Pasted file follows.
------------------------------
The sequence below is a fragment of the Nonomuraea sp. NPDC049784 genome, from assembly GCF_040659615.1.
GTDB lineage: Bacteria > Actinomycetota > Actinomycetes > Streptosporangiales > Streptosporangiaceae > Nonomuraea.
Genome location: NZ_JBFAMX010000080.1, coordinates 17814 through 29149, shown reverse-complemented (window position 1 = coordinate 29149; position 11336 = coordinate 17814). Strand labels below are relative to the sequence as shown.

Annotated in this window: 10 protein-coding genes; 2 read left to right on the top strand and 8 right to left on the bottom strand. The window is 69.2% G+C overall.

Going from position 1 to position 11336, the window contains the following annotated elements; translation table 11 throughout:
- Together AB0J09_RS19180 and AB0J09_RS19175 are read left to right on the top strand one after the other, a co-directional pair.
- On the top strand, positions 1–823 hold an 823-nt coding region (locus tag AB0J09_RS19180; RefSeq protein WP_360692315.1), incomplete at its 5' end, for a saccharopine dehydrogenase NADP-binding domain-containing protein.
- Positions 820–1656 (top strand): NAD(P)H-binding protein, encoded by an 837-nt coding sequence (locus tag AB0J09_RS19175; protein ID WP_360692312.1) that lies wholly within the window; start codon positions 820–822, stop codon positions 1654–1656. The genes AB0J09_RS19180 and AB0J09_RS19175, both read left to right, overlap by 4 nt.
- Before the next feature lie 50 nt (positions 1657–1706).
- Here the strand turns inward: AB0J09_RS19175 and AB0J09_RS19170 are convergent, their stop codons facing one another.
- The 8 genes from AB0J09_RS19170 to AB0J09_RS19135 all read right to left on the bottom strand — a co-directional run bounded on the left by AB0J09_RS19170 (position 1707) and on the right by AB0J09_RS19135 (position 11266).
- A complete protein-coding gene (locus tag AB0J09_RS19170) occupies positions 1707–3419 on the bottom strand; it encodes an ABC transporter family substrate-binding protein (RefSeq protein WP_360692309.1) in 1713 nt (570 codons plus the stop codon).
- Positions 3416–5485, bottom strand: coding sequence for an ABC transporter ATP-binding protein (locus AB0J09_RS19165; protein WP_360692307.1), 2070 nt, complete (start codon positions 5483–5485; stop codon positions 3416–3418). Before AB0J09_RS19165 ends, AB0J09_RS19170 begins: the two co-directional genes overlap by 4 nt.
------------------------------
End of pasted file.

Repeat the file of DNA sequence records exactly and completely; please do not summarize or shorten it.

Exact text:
The sequence below is a fragment of the Nonomuraea sp. NPDC049784 genome, from assembly GCF_040659615.1.
GTDB lineage: Bacteria > Actinomycetota > Actinomycetes > Streptosporangiales > Streptosporangiaceae > Nonomuraea.
Genome location: NZ_JBFAMX010000080.1, coordinates 17814 through 29149, shown reverse-complemented (window position 1 = coordinate 29149; position 11336 = coordinate 17814). Strand labels below are relative to the sequence as shown.

Annotated in this window: 10 protein-coding genes; 2 read left to right on the top strand and 8 right to left on the bottom strand. The window is 69.2% G+C overall.

Going from position 1 to position 11336, the window contains the following annotated elements; translation table 11 throughout:
- Together AB0J09_RS19180 and AB0J09_RS19175 are read left to right on the top strand one after the other, a co-directional pair.
- On the top strand, positions 1–823 hold an 823-nt coding region (locus tag AB0J09_RS19180; RefSeq protein WP_360692315.1), incomplete at its 5' end, for a saccharopine dehydrogenase NADP-binding domain-containing protein.
- Positions 820–1656 (top strand): NAD(P)H-binding protein, encoded by an 837-nt coding sequence (locus tag AB0J09_RS19175; protein ID WP_360692312.1) that lies wholly within the window; start codon positions 820–822, stop codon positions 1654–1656. The genes AB0J09_RS19180 and AB0J09_RS19175, both read left to right, overlap by 4 nt.
- Before the next feature lie 50 nt (positions 1657–1706).
- Here the strand turns inward: AB0J09_RS19175 and AB0J09_RS19170 are convergent, their stop codons facing one another.
- The 8 genes from AB0J09_RS19170 to AB0J09_RS19135 all read right to left on the bottom strand — a co-directional run bounded on the left by AB0J09_RS19170 (position 1707) and on the right by AB0J09_RS19135 (position 11266).
- A complete protein-coding gene (locus tag AB0J09_RS19170) occupies positions 1707–3419 on the bottom strand; it encodes an ABC transporter family substrate-binding protein (RefSeq protein WP_360692309.1) in 1713 nt (570 codons plus the stop codon).
- Positions 3416–5485, bottom strand: coding sequence for an ABC transporter ATP-binding protein (locus AB0J09_RS19165; protein WP_360692307.1), 2070 nt, complete (start codon positions 5483–5485; stop codon positions 3416–3418). Before AB0J09_RS19165 ends, AB0J09_RS19170 begins: the two co-directional genes overlap by 4 nt.